Industry may be reluctant to shoulder ebola risk

Industry may be reluctant to shoulder ebola risk | Insurance Business

Industry may be reluctant to shoulder ebola risk
When Australian nurse Sue Ellen Kovack, who tested negative for ebola after volunteering in Sierra Leone, called for the world to do more to stop the disease from getting out of control she was slammed for speaking out as well as going to Africa in the first place.

However she may have a point as it seems that businesses and travellers now face increased risk as insurers refuse to help shoulder the burden.

Kovack had a mild fever after returning from Sierra Leone where she was treating ebola patients. This sparked huge concerns that the disease had hit Australia but fortunately she tested negative for the virus.

However, it has brought the issue to the fore in Australia and business owners are worried about the impact the disease will have on staff and their companies.

According to Logan Payne, senior account manager at Lockton, a global insurance broker, most businesses carry insurance to protect them in each scenario but in the case of ebola the insurance policy may not help.

America has not been so lucky in defending the country against an ebola outbreak.  A nurse who treated Thomas Eric Duncan - the Liberian national who arrived in the United States in September- contracted the disease and Duncan himself died.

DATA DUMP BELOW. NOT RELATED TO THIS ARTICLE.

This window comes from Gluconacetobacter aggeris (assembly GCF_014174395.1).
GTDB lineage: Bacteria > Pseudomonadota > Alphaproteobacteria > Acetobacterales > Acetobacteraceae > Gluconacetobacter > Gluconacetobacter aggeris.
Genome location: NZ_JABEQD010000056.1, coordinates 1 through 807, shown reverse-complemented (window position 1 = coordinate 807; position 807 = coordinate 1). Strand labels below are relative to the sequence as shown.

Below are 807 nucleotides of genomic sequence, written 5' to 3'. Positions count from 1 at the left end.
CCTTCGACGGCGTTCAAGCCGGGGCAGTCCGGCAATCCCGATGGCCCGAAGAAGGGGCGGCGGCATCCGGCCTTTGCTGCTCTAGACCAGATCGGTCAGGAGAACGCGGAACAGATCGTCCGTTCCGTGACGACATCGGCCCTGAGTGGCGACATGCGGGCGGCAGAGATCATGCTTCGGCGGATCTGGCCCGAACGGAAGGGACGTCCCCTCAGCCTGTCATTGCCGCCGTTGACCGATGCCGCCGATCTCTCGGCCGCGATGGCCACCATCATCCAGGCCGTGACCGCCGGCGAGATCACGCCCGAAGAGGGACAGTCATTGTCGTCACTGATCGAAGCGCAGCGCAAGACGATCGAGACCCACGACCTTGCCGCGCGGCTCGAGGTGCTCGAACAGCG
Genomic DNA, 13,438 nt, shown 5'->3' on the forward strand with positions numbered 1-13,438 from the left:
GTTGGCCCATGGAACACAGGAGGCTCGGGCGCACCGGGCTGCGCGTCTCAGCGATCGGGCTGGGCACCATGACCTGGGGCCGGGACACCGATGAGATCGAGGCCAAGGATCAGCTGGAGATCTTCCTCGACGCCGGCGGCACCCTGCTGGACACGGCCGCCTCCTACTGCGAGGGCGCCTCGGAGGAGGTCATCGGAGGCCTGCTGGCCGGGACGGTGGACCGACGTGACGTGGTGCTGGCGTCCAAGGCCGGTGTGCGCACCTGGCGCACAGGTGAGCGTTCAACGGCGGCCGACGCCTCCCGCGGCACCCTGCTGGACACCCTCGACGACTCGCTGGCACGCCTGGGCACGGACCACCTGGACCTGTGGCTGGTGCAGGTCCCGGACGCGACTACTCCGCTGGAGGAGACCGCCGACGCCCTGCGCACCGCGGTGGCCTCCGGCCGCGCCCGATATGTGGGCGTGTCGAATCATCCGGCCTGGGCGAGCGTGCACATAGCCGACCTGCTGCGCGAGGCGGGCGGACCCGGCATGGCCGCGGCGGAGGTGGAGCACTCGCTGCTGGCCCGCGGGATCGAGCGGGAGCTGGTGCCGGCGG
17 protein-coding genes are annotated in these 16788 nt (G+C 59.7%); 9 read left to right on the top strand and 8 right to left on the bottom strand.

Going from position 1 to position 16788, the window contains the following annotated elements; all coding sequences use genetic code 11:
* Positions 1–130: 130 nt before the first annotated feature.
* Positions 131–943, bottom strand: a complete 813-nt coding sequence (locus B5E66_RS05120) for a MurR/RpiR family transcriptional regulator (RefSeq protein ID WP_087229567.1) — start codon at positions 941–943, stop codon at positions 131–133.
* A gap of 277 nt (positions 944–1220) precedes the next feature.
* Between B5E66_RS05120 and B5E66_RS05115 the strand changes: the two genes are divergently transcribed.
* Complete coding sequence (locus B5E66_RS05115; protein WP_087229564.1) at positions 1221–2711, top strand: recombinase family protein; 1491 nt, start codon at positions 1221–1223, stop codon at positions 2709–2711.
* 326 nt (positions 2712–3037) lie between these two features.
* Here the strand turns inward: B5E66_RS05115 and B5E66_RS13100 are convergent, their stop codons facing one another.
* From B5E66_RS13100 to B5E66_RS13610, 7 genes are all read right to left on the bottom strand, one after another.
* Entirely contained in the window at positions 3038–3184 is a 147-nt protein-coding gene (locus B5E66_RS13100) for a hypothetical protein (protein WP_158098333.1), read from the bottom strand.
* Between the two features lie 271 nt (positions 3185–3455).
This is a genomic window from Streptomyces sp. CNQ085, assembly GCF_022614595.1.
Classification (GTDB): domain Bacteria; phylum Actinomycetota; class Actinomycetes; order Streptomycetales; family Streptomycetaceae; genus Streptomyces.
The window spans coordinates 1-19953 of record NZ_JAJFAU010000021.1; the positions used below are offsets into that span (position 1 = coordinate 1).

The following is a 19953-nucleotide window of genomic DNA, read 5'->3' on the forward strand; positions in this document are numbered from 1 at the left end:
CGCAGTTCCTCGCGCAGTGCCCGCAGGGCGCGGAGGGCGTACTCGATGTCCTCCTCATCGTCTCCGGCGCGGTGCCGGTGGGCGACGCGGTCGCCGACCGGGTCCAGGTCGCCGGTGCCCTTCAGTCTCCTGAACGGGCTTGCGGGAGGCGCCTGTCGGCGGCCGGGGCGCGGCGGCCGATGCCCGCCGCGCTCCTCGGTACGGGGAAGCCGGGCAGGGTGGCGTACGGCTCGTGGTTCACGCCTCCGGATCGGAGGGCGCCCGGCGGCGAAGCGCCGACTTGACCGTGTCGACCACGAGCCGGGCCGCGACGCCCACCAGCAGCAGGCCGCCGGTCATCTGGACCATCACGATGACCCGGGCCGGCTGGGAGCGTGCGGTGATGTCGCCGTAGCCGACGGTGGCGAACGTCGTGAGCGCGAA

Brad Smith, vice president of CG Environmental-Cleaning Guys which decontaminated the Dallas apartment of Thomas Eric Duncan, the Liberian who died last Wednesday, says the company is still negotiating with its insurance company about what's covered.

"When they took us on, they knew what we did," Smith said. "But ebola is new to the United States of America.”

Companies must consider their liability should an employee sent to an ebola-affected area get sick and expose others, said Dave Evans, senior vice president of the Independent Insurance Agents & Brokers of America.

"Businesses need to consider what will happen if an employee of theirs boards a plane and has ebola," Evans said. "What potential liability do they now have to other members of the public?"

Businesses are encouraged to purchase travel insurance that includes medical evacuation for ebola. Cover should include care for illness from ebola, but it might not cover everything a patient might need, such as experimental drugs or a medical flight back home.